4. Demonstrate the role of theory in your research. What theories, if any, have been used to study your topic in the past? What are the strengths and limitations of these theories in light of your specific research question? Demonstrate how you are proposing to test theory, apply theory, generate theory, combine theory or use theory in some other fashion (e.g. as an interpretative tool).  Depending upon how you propose to use theory, it may be useful to clearly articulate key constructs and or propositions you are borrowing or are building on. Consider including a graphic theoretical model displaying relationships among constructs as a way to more clearly and concisely present its role in your study. If appropriate, synthesize how the theory has evolved and where your work fits in terms of its continued evolution.
  5. Briefly explain your research paradigm (e.g. issues of ontology, epistemology and knowledge, desirable level of researcher intervention) and mention the aim of your research design or methodology.
  6. Be sure to address how you will ensure scientific quality. For quantitative approaches make sure you address items such as internal and external validity as well as other threats to validity. For alternative inquiry paradigms make sure you use their accepted alternative approaches to address scientific quality such as trustworthiness and authenticity. If your work involves testing theories, be sure to describe how your theories are testable.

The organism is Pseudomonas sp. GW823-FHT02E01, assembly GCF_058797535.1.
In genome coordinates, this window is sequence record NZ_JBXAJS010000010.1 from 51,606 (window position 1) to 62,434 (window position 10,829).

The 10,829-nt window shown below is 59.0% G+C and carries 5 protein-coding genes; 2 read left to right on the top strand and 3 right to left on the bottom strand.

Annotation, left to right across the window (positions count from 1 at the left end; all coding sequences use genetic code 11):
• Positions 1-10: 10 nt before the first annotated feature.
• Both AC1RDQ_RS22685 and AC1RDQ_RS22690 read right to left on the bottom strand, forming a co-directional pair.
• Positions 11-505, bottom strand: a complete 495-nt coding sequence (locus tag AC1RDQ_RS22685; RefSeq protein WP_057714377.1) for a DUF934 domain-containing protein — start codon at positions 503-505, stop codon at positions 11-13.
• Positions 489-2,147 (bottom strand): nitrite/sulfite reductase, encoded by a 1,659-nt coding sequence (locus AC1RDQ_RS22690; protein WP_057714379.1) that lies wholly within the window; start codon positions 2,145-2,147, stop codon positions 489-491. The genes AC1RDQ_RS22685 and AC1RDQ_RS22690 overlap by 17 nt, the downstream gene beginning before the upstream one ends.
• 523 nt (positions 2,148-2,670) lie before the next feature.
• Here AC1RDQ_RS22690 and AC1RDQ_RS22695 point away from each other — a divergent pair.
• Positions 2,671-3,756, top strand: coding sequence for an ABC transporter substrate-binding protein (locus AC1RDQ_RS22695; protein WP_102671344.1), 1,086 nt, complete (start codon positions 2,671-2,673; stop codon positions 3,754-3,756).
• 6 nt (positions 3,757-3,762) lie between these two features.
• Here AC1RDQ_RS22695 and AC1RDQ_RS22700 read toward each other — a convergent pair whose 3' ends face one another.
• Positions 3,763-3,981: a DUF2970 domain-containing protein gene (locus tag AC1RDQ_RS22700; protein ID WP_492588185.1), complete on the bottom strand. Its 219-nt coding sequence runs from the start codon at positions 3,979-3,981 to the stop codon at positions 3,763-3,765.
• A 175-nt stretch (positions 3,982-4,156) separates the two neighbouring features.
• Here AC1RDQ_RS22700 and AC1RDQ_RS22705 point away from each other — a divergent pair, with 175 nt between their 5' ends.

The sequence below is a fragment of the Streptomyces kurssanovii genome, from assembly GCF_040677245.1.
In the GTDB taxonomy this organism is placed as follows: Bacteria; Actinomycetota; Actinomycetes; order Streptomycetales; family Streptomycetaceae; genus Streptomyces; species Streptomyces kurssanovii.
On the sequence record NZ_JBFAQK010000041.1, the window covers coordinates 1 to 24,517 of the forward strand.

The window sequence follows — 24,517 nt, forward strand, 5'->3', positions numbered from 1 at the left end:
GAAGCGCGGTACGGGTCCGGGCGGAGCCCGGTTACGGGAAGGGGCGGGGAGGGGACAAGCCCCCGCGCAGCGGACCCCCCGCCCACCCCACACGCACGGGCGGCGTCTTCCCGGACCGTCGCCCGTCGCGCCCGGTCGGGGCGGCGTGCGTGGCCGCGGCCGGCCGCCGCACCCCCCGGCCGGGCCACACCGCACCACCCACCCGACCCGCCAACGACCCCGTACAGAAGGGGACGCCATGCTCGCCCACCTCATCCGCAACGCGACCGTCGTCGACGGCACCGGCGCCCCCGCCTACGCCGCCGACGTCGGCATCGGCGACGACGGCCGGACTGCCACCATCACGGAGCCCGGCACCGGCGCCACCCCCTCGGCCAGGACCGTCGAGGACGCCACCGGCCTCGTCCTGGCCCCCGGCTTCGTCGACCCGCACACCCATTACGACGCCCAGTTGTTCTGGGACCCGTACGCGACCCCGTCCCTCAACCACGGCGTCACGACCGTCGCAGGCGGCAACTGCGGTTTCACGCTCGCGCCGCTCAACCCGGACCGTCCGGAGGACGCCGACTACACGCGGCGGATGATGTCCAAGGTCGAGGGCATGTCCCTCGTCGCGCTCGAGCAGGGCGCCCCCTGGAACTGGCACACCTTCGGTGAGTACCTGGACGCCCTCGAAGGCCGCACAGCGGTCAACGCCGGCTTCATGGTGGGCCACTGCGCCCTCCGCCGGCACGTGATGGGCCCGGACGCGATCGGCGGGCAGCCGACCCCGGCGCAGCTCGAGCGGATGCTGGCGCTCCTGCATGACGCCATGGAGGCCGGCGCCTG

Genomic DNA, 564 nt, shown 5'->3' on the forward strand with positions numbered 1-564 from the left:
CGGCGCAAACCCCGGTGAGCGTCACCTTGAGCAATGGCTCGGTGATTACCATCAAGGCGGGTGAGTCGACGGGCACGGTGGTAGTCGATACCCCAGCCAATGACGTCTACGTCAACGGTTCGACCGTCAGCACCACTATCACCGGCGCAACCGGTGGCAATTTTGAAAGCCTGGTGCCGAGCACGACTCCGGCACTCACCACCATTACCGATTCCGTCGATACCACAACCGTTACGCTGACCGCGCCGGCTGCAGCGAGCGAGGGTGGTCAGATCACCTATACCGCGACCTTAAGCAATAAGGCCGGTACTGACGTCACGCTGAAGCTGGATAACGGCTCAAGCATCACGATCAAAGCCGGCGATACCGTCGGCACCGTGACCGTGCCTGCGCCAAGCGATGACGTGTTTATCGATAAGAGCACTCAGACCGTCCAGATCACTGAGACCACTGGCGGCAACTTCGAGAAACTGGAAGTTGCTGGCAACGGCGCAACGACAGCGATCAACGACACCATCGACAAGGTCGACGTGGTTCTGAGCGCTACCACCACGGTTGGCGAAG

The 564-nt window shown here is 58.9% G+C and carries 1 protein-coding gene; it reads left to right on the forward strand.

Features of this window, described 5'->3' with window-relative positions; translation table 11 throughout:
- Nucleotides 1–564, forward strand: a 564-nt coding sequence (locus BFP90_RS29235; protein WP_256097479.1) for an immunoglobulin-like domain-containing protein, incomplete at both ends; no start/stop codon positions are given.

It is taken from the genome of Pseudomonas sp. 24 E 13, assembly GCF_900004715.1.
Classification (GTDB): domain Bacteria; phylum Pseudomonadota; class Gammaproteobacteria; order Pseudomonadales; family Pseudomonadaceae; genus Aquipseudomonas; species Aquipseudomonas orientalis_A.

7. Set your boundaries, determine the sampling/selection approach (quantitative or qualitative strategies) and justify the setting/case/population you will study. Present an explanation of why you selected your unit(s) of analysis and be sure to adequately describe your sampling element, informant, case or other focus (setting, activity, etc.). Be sure to address issues of context, generalizability to a population and/or transferability to another case. Explain your instrumentation or how you will be measuring (qualitative or quantitative) attributes, justify your levels of measurement, and address relevant issues in moving from abstract levels of conceptualization to measurement levels or the reverse. Are your measurements aimed to develop a model or theory inductively, test theory or to describe some construct, case or situation? When appropriate, address measurement issues like validity and/or confirmability, reliability and/or dependability, as well as other relevant sources of error. When appropriate address the issue of researcher as instrument and insider/outsider issues as well as any ethical issues that might be involved in the generation of data.